Also it might depend on his proximity to you while he's in the crate. If a pup is having a particularly hard time, even if they are in the crate and I am training them, I will sit down next to the crate so they can see me. Then, I will move farther and farther away with each time.

I know this can be very annoying and a stressful thing to deal with! Props to you and good luck!

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Thanks for your reply! We followed your middle steps and blended it with our own thing, making the crate as awesome as possible with treats and personal artifacts. He slept through last night in complete silence for the first time! Appreciate your help.

Kevin K.'s profile image Kevin K.  ( 2018-07-12 12:48:57 -0500 ) edit

yay!! so glad!

Danielle & Jesse M.'s profile image Danielle & Jesse M.  ( 2018-07-12 21:55:20 -0500 ) edit
answered 2018-10-20 02:34:19 -0500

This site has good info for me about crate training. It's geared toward labs, but most of this information will apply to all breeds of dog.

https://www.labradortraininghq.com/labrador-training/how-to-use-a-dog-crate-and-when-not-to/ (https://www.labradortraininghq.com/la...)

I found it helpful because I had no experience with crates. My family didn't use them, ever. Your dog may have separation anxiety and just want to be near you, even when in a crate. Having a crate in your bedroom might help so the dog can hear your voice/s, which is reassuring to it. It's also important to note when it's good to use a crate and when it's not needed. The site recommends its use mostly for puppies, elderly, and sick dogs.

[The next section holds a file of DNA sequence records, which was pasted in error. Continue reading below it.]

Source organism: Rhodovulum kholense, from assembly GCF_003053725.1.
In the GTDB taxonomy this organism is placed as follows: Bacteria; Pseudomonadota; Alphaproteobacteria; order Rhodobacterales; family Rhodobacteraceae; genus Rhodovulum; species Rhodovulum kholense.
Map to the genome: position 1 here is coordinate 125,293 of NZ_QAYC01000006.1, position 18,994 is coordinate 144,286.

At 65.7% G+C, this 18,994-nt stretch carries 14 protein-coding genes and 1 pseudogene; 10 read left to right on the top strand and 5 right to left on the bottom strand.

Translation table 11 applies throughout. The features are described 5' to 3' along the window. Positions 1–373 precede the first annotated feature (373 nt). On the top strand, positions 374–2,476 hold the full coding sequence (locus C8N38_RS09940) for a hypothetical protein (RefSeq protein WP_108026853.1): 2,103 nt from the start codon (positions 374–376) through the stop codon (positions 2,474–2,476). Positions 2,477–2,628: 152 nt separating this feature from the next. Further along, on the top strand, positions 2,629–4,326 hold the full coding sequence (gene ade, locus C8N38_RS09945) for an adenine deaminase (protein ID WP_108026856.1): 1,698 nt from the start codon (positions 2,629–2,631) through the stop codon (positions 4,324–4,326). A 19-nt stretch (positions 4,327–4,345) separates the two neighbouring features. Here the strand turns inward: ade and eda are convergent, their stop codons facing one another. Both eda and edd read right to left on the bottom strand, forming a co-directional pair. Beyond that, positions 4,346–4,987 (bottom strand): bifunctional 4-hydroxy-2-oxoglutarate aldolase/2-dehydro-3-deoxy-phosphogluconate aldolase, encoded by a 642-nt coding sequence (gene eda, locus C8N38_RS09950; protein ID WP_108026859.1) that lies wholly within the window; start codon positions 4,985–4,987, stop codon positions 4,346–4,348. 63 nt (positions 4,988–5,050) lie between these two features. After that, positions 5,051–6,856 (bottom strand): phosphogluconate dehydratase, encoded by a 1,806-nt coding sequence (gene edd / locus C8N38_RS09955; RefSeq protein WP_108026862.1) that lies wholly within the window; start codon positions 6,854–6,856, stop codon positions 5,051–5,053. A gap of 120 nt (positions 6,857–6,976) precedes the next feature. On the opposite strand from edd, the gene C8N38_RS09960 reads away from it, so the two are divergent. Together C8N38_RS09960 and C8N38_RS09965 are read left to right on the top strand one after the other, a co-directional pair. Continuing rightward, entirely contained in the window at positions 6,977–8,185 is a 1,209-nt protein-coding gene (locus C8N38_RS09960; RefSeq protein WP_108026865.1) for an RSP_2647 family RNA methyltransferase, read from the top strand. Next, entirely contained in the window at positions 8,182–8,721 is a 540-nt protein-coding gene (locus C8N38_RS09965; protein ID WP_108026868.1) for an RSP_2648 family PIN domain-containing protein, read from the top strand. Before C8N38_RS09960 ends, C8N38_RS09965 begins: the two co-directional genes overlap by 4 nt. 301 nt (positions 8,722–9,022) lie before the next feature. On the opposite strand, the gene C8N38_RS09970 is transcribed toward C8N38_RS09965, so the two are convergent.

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What I know about min-pins is all those toy breeds are called lap dogs for a reason, they always want to be on you and near you.

Rachael L.'s profile image Rachael L.  ( 2018-10-20 02:35:13 -0500 ) edit
answered 2018-07-19 13:01:38 -0500

Hi Kevin! Glad to hear you're making progress!

One of the strategies we've used on our pup, Link, is feeding his meals in the crate. The food would be his kibble, mixed with just a little bit of water, filled in a Kong and then we freeze it. When it's time to feed him, we would put a little bit of peanut butter on the Kong so he licks at it, which gives the kibble time to melt inside. This increases the amount of time he has to work to get the food and also spend in the crate. While he'd work on the Kong, we would praise him and just cheer him on so he has a lot of happy feelings/associations with the crate. (We got the idea from Simpawtico Dog Training)

We've been doing that for several weeks and he's definitely more comfortable going int and out of the crate. An occasional whimper but he usually calms himself down after a few minutes; we also include a few Nylabones in the crate for him to chew on.

It's such a great feeling when you see them going in without fear. You guys are doing great! Just takes time.